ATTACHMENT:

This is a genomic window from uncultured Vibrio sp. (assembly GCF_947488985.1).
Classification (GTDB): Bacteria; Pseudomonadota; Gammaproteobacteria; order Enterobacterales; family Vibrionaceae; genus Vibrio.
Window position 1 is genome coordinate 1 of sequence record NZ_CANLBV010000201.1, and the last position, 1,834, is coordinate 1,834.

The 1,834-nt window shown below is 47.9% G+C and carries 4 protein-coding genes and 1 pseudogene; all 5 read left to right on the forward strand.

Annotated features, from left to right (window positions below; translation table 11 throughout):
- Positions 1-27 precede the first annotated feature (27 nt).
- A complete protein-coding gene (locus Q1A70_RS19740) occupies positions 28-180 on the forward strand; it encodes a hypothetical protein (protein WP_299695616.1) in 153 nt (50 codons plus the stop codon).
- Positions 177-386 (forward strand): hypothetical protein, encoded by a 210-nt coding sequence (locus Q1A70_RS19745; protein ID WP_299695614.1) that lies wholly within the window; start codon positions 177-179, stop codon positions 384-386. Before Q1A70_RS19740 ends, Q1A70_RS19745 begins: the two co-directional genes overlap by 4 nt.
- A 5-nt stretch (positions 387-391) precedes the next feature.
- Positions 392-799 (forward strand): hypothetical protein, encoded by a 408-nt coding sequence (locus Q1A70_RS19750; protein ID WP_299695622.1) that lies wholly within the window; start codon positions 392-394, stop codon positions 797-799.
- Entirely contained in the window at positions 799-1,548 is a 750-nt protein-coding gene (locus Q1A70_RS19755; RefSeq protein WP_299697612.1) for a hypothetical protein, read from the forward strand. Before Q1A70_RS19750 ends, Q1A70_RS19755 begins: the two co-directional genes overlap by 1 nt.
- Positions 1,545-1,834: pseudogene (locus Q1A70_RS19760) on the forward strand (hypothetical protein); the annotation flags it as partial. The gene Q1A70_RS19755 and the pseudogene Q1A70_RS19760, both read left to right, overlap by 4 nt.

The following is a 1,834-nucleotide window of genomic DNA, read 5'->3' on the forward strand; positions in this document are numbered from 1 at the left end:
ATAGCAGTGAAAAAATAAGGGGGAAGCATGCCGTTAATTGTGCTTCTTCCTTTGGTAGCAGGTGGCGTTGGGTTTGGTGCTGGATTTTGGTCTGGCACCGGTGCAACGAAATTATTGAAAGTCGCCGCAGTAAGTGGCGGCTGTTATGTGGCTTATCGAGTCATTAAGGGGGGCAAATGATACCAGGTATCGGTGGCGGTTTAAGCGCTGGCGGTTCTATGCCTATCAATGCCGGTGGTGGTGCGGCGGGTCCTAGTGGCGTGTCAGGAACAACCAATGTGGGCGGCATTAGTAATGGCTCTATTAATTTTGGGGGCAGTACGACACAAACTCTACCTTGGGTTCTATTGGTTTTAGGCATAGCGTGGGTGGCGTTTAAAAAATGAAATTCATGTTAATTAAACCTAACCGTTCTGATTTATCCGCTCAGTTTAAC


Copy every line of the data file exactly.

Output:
This is a genomic window from uncultured Vibrio sp. (assembly GCF_947488985.1).
Classification (GTDB): Bacteria; Pseudomonadota; Gammaproteobacteria; order Enterobacterales; family Vibrionaceae; genus Vibrio.
Window position 1 is genome coordinate 1 of sequence record NZ_CANLBV010000201.1, and the last position, 1,834, is coordinate 1,834.

The 1,834-nt window shown below is 47.9% G+C and carries 4 protein-coding genes and 1 pseudogene; all 5 read left to right on the forward strand.

Annotated features, from left to right (window positions below; translation table 11 throughout):
- Positions 1-27 precede the first annotated feature (27 nt).
- A complete protein-coding gene (locus Q1A70_RS19740) occupies positions 28-180 on the forward strand; it encodes a hypothetical protein (protein WP_299695616.1) in 153 nt (50 codons plus the stop codon).
- Positions 177-386 (forward strand): hypothetical protein, encoded by a 210-nt coding sequence (locus Q1A70_RS19745; protein ID WP_299695614.1) that lies wholly within the window; start codon positions 177-179, stop codon positions 384-386. Before Q1A70_RS19740 ends, Q1A70_RS19745 begins: the two co-directional genes overlap by 4 nt.
- A 5-nt stretch (positions 387-391) precedes the next feature.
- Positions 392-799 (forward strand): hypothetical protein, encoded by a 408-nt coding sequence (locus Q1A70_RS19750; protein ID WP_299695622.1) that lies wholly within the window; start codon positions 392-394, stop codon positions 797-799.
- Entirely contained in the window at positions 799-1,548 is a 750-nt protein-coding gene (locus Q1A70_RS19755; RefSeq protein WP_299697612.1) for a hypothetical protein, read from the forward strand. Before Q1A70_RS19750 ends, Q1A70_RS19755 begins: the two co-directional genes overlap by 1 nt.
- Positions 1,545-1,834: pseudogene (locus Q1A70_RS19760) on the forward strand (hypothetical protein); the annotation flags it as partial. The gene Q1A70_RS19755 and the pseudogene Q1A70_RS19760, both read left to right, overlap by 4 nt.

The following is a 1,834-nucleotide window of genomic DNA, read 5'->3' on the forward strand; positions in this document are numbered from 1 at the left end:
ATAGCAGTGAAAAAATAAGGGGGAAGCATGCCGTTAATTGTGCTTCTTCCTTTGGTAGCAGGTGGCGTTGGGTTTGGTGCTGGATTTTGGTCTGGCACCGGTGCAACGAAATTATTGAAAGTCGCCGCAGTAAGTGGCGGCTGTTATGTGGCTTATCGAGTCATTAAGGGGGGCAAATGATACCAGGTATCGGTGGCGGTTTAAGCGCTGGCGGTTCTATGCCTATCAATGCCGGTGGTGGTGCGGCGGGTCCTAGTGGCGTGTCAGGAACAACCAATGTGGGCGGCATTAGTAATGGCTCTATTAATTTTGGGGGCAGTACGACACAAACTCTACCTTGGGTTCTATTGGTTTTAGGCATAGCGTGGGTGGCGTTTAAAAAATGAAATTCATGTTAATTAAACCTAACCGTTCTGATTTATCCGCTCAGTTTAAC